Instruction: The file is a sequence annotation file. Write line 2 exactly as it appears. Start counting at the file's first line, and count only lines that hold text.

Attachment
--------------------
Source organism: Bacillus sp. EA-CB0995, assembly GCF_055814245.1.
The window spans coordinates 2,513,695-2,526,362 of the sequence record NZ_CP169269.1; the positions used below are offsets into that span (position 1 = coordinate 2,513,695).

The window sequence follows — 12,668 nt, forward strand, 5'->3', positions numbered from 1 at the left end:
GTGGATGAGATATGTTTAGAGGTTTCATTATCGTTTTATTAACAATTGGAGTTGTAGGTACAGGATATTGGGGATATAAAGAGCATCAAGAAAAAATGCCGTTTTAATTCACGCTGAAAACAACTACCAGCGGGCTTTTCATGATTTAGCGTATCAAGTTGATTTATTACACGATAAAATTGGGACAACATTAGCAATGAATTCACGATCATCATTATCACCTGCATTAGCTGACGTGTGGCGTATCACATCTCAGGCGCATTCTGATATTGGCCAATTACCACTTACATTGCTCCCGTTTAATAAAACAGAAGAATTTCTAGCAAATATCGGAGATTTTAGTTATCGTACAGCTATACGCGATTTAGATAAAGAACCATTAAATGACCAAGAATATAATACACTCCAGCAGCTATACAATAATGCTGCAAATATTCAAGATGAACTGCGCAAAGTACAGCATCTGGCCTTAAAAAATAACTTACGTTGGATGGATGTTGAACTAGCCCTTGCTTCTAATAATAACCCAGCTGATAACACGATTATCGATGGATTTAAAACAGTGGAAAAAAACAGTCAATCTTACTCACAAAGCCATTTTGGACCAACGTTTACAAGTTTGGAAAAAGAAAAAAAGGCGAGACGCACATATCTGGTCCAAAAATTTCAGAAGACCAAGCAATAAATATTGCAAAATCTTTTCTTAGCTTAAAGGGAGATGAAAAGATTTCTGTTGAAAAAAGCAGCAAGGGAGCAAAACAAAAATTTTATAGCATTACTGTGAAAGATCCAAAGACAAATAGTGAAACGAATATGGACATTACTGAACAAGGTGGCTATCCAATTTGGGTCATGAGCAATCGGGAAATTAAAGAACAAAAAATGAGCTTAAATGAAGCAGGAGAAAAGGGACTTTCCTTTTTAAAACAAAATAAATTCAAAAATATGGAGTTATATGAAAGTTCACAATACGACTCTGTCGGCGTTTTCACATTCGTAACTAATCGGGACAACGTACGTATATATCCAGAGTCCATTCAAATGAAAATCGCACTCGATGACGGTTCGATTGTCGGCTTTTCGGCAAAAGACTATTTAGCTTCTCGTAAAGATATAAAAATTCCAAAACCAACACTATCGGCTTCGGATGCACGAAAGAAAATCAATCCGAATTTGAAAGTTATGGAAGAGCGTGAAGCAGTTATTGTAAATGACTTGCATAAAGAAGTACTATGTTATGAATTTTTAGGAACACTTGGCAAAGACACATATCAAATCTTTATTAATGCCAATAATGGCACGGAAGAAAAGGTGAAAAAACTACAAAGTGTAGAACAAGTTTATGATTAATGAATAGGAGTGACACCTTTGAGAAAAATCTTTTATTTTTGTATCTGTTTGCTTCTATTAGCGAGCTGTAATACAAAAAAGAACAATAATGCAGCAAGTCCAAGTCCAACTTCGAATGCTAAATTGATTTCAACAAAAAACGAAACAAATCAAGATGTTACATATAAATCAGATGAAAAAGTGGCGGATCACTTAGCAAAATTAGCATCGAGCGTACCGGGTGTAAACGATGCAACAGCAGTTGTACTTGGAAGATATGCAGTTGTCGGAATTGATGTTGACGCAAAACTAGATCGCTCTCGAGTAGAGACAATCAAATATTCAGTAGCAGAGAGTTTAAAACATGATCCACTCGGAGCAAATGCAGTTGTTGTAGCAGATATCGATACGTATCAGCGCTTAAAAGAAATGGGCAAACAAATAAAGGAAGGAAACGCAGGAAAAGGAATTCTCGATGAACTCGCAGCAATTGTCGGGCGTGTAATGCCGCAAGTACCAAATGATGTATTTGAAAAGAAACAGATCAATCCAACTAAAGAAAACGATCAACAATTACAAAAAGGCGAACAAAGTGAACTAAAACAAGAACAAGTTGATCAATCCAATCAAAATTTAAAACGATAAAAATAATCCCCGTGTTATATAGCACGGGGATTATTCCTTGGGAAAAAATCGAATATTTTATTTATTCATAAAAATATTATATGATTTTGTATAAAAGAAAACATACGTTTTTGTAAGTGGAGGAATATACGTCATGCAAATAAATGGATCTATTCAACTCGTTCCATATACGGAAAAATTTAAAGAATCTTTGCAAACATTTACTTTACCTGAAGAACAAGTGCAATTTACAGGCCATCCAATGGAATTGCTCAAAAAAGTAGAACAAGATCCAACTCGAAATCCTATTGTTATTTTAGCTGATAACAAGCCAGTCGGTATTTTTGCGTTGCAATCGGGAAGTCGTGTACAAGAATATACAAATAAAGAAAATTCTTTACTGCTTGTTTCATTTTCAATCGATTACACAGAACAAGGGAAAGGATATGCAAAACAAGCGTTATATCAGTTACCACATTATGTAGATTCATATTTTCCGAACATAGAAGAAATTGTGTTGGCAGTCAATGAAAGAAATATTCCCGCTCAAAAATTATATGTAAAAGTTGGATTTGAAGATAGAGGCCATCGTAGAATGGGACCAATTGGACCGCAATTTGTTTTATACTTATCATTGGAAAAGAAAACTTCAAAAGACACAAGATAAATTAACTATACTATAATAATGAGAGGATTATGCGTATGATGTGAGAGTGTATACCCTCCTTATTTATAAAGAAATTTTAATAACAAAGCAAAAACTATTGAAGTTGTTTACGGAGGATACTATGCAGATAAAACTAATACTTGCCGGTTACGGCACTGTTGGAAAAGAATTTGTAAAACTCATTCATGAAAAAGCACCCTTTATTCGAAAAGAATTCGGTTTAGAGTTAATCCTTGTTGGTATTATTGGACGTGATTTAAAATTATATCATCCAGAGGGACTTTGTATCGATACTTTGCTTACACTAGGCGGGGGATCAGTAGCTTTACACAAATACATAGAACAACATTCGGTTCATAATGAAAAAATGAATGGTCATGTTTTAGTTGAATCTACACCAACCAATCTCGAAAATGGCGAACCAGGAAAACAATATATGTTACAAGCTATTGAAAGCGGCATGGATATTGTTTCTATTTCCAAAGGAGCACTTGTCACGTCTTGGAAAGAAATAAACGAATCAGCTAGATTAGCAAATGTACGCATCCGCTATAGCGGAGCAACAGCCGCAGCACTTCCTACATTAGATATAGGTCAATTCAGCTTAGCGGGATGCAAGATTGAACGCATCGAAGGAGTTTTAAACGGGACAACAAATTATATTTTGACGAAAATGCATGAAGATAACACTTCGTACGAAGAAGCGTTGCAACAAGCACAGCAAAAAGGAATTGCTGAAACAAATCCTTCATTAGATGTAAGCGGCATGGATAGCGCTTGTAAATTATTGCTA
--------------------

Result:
The window spans coordinates 2,513,695-2,526,362 of the sequence record NZ_CP169269.1; the positions used below are offsets into that span (position 1 = coordinate 2,513,695).